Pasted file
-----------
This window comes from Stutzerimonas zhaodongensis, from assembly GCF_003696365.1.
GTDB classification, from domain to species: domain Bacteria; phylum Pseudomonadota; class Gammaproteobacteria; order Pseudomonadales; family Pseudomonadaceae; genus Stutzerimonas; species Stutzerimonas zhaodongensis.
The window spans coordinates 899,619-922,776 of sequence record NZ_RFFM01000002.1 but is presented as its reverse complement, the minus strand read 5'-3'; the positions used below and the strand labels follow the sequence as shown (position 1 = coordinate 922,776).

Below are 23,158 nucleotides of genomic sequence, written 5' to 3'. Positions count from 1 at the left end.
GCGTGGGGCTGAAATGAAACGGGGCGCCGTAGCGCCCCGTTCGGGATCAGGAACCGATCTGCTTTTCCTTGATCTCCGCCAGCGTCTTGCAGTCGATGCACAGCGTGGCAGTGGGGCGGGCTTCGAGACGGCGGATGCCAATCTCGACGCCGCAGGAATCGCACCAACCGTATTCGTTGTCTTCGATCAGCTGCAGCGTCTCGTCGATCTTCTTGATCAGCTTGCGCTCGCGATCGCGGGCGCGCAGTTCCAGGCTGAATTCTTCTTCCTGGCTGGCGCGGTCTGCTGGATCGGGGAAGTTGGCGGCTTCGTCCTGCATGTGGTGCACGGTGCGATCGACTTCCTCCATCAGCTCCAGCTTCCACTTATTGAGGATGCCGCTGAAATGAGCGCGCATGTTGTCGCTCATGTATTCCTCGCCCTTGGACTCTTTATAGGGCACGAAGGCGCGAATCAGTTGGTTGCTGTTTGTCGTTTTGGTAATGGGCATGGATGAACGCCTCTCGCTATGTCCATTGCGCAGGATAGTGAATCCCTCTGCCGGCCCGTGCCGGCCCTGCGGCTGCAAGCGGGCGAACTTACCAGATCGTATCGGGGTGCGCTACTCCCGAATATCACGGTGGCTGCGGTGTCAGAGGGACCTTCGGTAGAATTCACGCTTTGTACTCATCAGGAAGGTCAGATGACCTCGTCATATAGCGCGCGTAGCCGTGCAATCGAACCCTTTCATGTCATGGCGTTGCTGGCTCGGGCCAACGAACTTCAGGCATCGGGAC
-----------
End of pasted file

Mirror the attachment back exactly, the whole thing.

This window comes from Stutzerimonas zhaodongensis, from assembly GCF_003696365.1.
GTDB classification, from domain to species: domain Bacteria; phylum Pseudomonadota; class Gammaproteobacteria; order Pseudomonadales; family Pseudomonadaceae; genus Stutzerimonas; species Stutzerimonas zhaodongensis.
The window spans coordinates 899,619-922,776 of sequence record NZ_RFFM01000002.1 but is presented as its reverse complement, the minus strand read 5'-3'; the positions used below and the strand labels follow the sequence as shown (position 1 = coordinate 922,776).

Below are 23,158 nucleotides of genomic sequence, written 5' to 3'. Positions count from 1 at the left end.
GCGTGGGGCTGAAATGAAACGGGGCGCCGTAGCGCCCCGTTCGGGATCAGGAACCGATCTGCTTTTCCTTGATCTCCGCCAGCGTCTTGCAGTCGATGCACAGCGTGGCAGTGGGGCGGGCTTCGAGACGGCGGATGCCAATCTCGACGCCGCAGGAATCGCACCAACCGTATTCGTTGTCTTCGATCAGCTGCAGCGTCTCGTCGATCTTCTTGATCAGCTTGCGCTCGCGATCGCGGGCGCGCAGTTCCAGGCTGAATTCTTCTTCCTGGCTGGCGCGGTCTGCTGGATCGGGGAAGTTGGCGGCTTCGTCCTGCATGTGGTGCACGGTGCGATCGACTTCCTCCATCAGCTCCAGCTTCCACTTATTGAGGATGCCGCTGAAATGAGCGCGCATGTTGTCGCTCATGTATTCCTCGCCCTTGGACTCTTTATAGGGCACGAAGGCGCGAATCAGTTGGTTGCTGTTTGTCGTTTTGGTAATGGGCATGGATGAACGCCTCTCGCTATGTCCATTGCGCAGGATAGTGAATCCCTCTGCCGGCCCGTGCCGGCCCTGCGGCTGCAAGCGGGCGAACTTACCAGATCGTATCGGGGTGCGCTACTCCCGAATATCACGGTGGCTGCGGTGTCAGAGGGACCTTCGGTAGAATTCACGCTTTGTACTCATCAGGAAGGTCAGATGACCTCGTCATATAGCGCGCGTAGCCGTGCAATCGAACCCTTTCATGTCATGGCGTTGCTGGCTCGGGCCAACGAACTTCAGGCATCGGGAC